Fees (or commissions) are the amounts payable to banks for the services they provide. The most common ones, in relation to accounts and deposits, are as follows:

  • Maintenance fee: banks charge a maintenance fee for maintaining the account. It usually includes basic operations such as, for example, cash deposits and withdrawals, the right to order debits and credits to the account as well as the delivery of cheque books or passbooks and the safekeeping of money.
  • Administration fee: this is a fee charged for carrying out a series of transactions or entries.
  • Overdraft fee: a fee charged by the bank for allowing your bank account to be debited if you do not have a sufficient balance.
  • Fee for transfer orders: The bank may charge a commission for this service, which is usually a percentage of the amount of the transfer, with a minimum per operation.
  • Fee for withdrawing cash from an ATM: you will be charged a fee if you withdraw cash from any ATM that does not belong to the bank or to the bank's network.

 

What to consider before taking out a fixed-term deposit. Click to read

When deciding on a fixed-term deposit, the following aspects should be taken into account:

Term: This is the period during which the customer undertakes to leave his money deposited with the institution. The longer the term, the higher the return, although the risk of a rise in interest rates is also assumed, from which the customer could not benefit by having his funds locked in at a fixed rate. On the other hand, however, in the event of a fall in interest rates, the customer is assured of receiving the agreed interest rate for the term of the deposit.

Profitability: The higher the profitability, the greater the economic benefit. Normally the interest rate is fixed, i.e. it remains unchanged throughout the contracted period, but it is also possible that the interest rate applied may vary depending on the evolution of an index taken as a reference, such as, for example, the Euribor or a stock market index. The interest earned on this investment will be credited to the account for the net amount, i.e. after deduction of tax withholdings.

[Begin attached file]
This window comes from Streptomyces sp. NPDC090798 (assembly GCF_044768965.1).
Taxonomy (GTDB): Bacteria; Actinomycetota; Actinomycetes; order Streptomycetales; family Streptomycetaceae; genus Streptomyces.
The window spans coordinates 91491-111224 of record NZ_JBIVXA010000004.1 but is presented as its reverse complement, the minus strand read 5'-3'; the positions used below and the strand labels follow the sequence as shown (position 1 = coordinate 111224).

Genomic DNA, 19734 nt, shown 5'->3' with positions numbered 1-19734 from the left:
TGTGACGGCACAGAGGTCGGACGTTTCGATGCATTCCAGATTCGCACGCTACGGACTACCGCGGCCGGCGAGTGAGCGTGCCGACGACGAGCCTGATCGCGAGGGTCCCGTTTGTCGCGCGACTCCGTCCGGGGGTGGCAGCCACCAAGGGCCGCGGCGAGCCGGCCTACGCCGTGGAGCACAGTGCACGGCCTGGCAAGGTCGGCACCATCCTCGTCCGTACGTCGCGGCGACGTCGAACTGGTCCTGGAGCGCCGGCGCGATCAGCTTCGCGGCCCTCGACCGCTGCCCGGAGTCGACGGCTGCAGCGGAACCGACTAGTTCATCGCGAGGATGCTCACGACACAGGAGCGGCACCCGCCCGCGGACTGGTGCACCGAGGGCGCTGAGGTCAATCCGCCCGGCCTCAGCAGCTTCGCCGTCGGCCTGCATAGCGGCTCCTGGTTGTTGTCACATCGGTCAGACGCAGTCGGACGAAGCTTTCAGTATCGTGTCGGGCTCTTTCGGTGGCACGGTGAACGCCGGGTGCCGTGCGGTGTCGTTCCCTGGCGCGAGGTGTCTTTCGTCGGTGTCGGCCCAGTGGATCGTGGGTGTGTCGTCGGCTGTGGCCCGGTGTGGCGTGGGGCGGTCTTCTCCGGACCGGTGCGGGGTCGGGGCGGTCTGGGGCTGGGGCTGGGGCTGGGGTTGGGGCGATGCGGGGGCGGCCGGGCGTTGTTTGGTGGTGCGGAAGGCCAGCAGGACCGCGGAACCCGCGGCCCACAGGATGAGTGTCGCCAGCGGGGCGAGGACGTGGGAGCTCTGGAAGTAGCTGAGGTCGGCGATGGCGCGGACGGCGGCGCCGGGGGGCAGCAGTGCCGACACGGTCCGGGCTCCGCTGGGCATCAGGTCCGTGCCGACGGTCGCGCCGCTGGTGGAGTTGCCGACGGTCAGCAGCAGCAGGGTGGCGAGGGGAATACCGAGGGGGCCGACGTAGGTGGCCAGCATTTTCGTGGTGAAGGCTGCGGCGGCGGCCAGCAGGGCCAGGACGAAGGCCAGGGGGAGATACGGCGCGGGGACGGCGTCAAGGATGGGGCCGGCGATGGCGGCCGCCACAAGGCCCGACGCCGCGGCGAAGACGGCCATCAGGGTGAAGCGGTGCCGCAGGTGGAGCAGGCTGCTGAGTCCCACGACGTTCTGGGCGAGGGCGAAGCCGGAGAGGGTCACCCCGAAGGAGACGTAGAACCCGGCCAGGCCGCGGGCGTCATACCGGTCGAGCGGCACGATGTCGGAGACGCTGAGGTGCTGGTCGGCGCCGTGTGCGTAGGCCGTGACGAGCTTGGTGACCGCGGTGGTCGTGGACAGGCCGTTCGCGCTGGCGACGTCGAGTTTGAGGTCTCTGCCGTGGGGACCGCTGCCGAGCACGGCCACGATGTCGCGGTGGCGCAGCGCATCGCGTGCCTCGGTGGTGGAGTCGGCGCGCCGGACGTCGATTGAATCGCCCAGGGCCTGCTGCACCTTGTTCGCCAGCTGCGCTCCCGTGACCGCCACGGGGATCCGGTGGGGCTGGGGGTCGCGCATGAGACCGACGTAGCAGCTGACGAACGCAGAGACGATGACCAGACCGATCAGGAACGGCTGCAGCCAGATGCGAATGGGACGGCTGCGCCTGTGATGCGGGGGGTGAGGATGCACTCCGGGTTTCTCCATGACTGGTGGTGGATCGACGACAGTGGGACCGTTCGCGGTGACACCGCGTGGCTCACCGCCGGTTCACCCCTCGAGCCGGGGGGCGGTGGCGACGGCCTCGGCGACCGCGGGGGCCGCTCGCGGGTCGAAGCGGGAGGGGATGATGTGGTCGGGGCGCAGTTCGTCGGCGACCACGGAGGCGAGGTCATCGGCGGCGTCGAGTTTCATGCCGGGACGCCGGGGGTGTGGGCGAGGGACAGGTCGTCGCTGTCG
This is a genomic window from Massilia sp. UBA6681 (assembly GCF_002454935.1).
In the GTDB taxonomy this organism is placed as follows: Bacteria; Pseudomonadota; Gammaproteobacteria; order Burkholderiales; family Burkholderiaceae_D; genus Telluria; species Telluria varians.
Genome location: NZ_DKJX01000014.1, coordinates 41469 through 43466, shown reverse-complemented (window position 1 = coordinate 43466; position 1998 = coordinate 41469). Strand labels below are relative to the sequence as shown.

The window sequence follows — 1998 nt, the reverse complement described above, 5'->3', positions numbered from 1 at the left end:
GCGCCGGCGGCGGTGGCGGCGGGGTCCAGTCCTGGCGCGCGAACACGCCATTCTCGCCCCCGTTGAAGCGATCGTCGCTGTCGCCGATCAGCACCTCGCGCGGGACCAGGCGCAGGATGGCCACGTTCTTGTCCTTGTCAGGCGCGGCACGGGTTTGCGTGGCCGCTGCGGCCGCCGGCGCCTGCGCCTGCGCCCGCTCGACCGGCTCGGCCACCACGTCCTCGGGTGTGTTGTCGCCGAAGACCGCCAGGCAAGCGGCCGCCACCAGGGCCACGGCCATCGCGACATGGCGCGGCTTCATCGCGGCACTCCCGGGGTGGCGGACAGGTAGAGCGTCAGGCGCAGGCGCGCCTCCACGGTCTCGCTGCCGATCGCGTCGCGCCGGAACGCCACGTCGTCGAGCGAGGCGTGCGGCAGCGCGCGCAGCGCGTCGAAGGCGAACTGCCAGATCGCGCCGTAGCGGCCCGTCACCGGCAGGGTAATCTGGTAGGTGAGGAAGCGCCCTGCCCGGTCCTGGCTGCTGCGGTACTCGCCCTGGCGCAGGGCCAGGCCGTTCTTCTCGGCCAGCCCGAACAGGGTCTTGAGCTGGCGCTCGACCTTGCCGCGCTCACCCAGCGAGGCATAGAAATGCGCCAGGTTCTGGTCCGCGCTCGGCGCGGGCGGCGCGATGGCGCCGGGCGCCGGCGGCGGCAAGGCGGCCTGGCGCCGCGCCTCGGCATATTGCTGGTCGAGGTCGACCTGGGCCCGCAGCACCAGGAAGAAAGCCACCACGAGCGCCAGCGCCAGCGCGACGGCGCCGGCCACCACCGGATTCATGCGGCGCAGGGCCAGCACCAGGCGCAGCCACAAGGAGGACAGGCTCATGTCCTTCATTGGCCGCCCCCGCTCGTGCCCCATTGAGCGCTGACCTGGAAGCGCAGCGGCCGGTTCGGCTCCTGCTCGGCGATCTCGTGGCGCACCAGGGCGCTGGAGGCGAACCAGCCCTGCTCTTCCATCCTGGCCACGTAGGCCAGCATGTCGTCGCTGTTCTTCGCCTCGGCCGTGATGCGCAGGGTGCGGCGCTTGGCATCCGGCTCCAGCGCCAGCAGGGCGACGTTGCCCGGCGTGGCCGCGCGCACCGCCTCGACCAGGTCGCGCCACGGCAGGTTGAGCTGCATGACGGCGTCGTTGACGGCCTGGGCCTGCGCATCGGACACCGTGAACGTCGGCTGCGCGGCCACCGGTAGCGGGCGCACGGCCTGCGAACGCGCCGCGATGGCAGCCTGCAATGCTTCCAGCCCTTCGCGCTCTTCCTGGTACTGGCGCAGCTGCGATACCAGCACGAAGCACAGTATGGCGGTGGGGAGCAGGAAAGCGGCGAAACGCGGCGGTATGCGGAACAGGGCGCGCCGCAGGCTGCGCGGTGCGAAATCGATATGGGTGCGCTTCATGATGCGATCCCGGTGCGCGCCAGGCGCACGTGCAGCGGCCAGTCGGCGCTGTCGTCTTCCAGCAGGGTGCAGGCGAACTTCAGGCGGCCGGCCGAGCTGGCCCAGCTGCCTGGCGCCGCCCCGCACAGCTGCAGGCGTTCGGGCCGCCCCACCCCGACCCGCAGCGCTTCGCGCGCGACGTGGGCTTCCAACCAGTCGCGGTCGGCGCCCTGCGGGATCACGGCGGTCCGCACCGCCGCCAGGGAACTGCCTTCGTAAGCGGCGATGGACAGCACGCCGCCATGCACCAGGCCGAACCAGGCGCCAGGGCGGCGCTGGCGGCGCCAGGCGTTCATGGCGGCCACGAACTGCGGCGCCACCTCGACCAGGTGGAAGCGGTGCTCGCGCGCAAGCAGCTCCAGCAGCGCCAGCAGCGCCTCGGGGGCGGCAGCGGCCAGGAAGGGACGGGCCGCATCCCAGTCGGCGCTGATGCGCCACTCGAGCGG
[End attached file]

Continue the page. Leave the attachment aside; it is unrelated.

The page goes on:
Frequency of interest payments: The frequency with which a fixed-term deposit earns interest. The most common types are monthly, quarterly, half-yearly, annual or at maturity. The choice of one type or another depends on the customer's preferences or needs: for example, to supplement a regular income (salary or pension).

For a given interest rate, the higher the frequency of interest payments, the higher the effective return, which is reflected by the APR (Annual Percentage Rate). In order to allow savers to compare different deposit offers in a homogeneous way, financial institutions are obliged to publish the APR of the deposits offered.

Liquidity: For deposits, it is determined by how easy it is to recover the investment made, without any loss of capital or interest.

Traditional fixed-term deposits guarantee 100% of the investment made, so look out for the penalty or early withdrawal fee.

In any case, the penalty or fee charged for early cancellation may not exceed the amount of interest earned on the deposit up to the date of cancellation.

 

Summing up

Summing up Click to read

Bank deposit
A bank deposit is like a small loan that the customer makes to the bank and for which he/she receives a profit.